What Vaccines Do I Need For... India and/or Nepal
India - that glorious cosmopolitan mixture of colours, sounds, smells, tastes, sights, visions and experiences - is one of the great travel destinations. Her northern cousin, Nepal, has its own charms, not least of which are the magnificent mountaineering trails of the Himalayas. But these trip-of-a-lifetime destinations can become nightmares if your health fails, which is why it is essential to seek comprehensive pre-travel medical advice before you go.
At the Waikato Travel Clinic, it is our priority to help you Travel Well. Having been to India and Nepal myself, I know just how incredible these destinations are - but I also know how illness can ruin the experience. My own anecdote is that I spent seven of nine days in India with severe gastroenteritis - nausea, vomiting, diarrhoea and complete loss of appetite. I lost 5kg in 7 days, and my time in India will forever be remembered for being dreadfully sick.
So prior to your trip to India, it is strongly recommended that you see a travel doctor. At a bare minimum, you require up-to-date childhood immunisations, Hepatitis A + typhoid vaccines, a recent Tetanus booster, Influenza vaccine, insect repellent and treatments for traveller's diarrhoea. This is the bare minimum for India, and is generally appropriate only for shorter trips, particularly to urban areas in the drier, cooler months.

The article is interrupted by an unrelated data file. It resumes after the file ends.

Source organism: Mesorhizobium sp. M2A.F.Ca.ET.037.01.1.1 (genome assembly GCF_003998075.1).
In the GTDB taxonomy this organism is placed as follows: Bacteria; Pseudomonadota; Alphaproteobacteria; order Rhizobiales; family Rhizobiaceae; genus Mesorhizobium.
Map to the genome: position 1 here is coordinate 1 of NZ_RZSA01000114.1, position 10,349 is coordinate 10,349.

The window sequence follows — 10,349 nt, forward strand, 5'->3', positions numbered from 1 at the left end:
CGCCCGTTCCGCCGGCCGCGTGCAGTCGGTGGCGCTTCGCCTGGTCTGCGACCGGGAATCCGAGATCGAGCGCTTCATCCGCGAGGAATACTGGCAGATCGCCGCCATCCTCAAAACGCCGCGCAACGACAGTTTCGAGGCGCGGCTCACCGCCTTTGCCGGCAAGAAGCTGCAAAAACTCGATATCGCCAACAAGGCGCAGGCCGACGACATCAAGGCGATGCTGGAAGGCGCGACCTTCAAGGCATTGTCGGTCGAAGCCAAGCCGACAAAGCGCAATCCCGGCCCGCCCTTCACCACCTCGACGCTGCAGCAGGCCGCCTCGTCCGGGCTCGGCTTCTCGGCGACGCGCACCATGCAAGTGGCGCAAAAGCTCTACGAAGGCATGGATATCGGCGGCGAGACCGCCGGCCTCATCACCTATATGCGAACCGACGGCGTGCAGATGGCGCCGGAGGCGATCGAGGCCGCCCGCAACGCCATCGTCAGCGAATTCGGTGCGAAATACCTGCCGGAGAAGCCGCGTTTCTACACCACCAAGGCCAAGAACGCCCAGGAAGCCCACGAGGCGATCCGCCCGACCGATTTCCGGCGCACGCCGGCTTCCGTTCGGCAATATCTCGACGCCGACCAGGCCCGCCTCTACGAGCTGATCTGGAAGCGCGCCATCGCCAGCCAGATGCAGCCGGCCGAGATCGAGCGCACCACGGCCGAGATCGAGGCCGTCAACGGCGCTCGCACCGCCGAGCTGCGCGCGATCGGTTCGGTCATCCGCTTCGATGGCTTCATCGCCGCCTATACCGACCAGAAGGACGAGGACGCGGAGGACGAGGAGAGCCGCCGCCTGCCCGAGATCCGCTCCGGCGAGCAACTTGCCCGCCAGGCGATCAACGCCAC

For longer trips to India, especially if you are going to areas known to have malaria (such as Rajasthan in the wet season), and if your destinations include rural areas, then I recommend - in addition to the above - tablets for malaria prevention, Rabies pre-exposure prophylaxis and you should consider getting both Polio and Cholera vaccination. If your journey is for more than one month's duration, you may need to consider Japanese encephalitis vaccine as well.
Travellers to Nepal should consider these options as well, particularly Hepatitis A, Typhoid and Rabies, plus travel to altitude may warrant altitude sickness tablets. There have been recent outbreaks of rabies in Nepal, with several deaths due to dog bites.
If all of this sounds dramatic and worrisome, then let me both caution and reassure you. The voice of caution reminds you that India continues to have one of the highest rates of child mortality in the world (with one million deaths under 5 in 2018 mostly due to poor sanitation, water-borne and infectious diseases). Also remember that prevention is better than cure.
The voice of reassurance reminds you that, if you take proper precautions, then your trip to India and/or Nepal is likely to be one you never forget for the right reasons, not the wrong ones.